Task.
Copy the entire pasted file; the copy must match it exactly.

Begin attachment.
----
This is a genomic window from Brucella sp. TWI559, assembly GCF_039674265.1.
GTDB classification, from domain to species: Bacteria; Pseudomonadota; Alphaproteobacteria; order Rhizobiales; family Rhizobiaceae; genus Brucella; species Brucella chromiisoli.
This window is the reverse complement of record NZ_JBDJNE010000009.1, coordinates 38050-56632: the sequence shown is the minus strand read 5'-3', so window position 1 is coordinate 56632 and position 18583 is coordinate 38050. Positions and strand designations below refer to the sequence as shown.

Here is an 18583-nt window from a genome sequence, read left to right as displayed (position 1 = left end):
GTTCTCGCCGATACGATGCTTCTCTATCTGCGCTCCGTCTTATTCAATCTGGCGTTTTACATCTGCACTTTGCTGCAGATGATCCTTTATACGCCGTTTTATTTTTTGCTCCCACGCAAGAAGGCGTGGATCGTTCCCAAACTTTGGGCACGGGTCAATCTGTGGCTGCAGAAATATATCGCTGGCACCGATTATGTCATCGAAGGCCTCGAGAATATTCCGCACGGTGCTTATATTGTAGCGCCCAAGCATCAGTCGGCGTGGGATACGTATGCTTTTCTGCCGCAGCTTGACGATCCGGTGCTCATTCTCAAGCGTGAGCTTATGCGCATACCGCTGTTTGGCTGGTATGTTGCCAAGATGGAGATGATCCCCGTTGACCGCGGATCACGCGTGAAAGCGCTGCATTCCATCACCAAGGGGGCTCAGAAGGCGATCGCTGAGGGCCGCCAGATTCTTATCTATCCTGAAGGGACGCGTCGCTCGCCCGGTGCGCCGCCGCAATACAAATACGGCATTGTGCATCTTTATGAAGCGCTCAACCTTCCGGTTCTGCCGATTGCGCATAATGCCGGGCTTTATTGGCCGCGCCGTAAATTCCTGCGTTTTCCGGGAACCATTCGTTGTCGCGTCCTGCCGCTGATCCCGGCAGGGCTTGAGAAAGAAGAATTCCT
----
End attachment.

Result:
This is a genomic window from Brucella sp. TWI559, assembly GCF_039674265.1.
GTDB classification, from domain to species: Bacteria; Pseudomonadota; Alphaproteobacteria; order Rhizobiales; family Rhizobiaceae; genus Brucella; species Brucella chromiisoli.
This window is the reverse complement of record NZ_JBDJNE010000009.1, coordinates 38050-56632: the sequence shown is the minus strand read 5'-3', so window position 1 is coordinate 56632 and position 18583 is coordinate 38050. Positions and strand designations below refer to the sequence as shown.

Here is an 18583-nt window from a genome sequence, read left to right as displayed (position 1 = left end):
GTTCTCGCCGATACGATGCTTCTCTATCTGCGCTCCGTCTTATTCAATCTGGCGTTTTACATCTGCACTTTGCTGCAGATGATCCTTTATACGCCGTTTTATTTTTTGCTCCCACGCAAGAAGGCGTGGATCGTTCCCAAACTTTGGGCACGGGTCAATCTGTGGCTGCAGAAATATATCGCTGGCACCGATTATGTCATCGAAGGCCTCGAGAATATTCCGCACGGTGCTTATATTGTAGCGCCCAAGCATCAGTCGGCGTGGGATACGTATGCTTTTCTGCCGCAGCTTGACGATCCGGTGCTCATTCTCAAGCGTGAGCTTATGCGCATACCGCTGTTTGGCTGGTATGTTGCCAAGATGGAGATGATCCCCGTTGACCGCGGATCACGCGTGAAAGCGCTGCATTCCATCACCAAGGGGGCTCAGAAGGCGATCGCTGAGGGCCGCCAGATTCTTATCTATCCTGAAGGGACGCGTCGCTCGCCCGGTGCGCCGCCGCAATACAAATACGGCATTGTGCATCTTTATGAAGCGCTCAACCTTCCGGTTCTGCCGATTGCGCATAATGCCGGGCTTTATTGGCCGCGCCGTAAATTCCTGCGTTTTCCGGGAACCATTCGTTGTCGCGTCCTGCCGCTGATCCCGGCAGGGCTTGAGAAAGAAGAATTCCT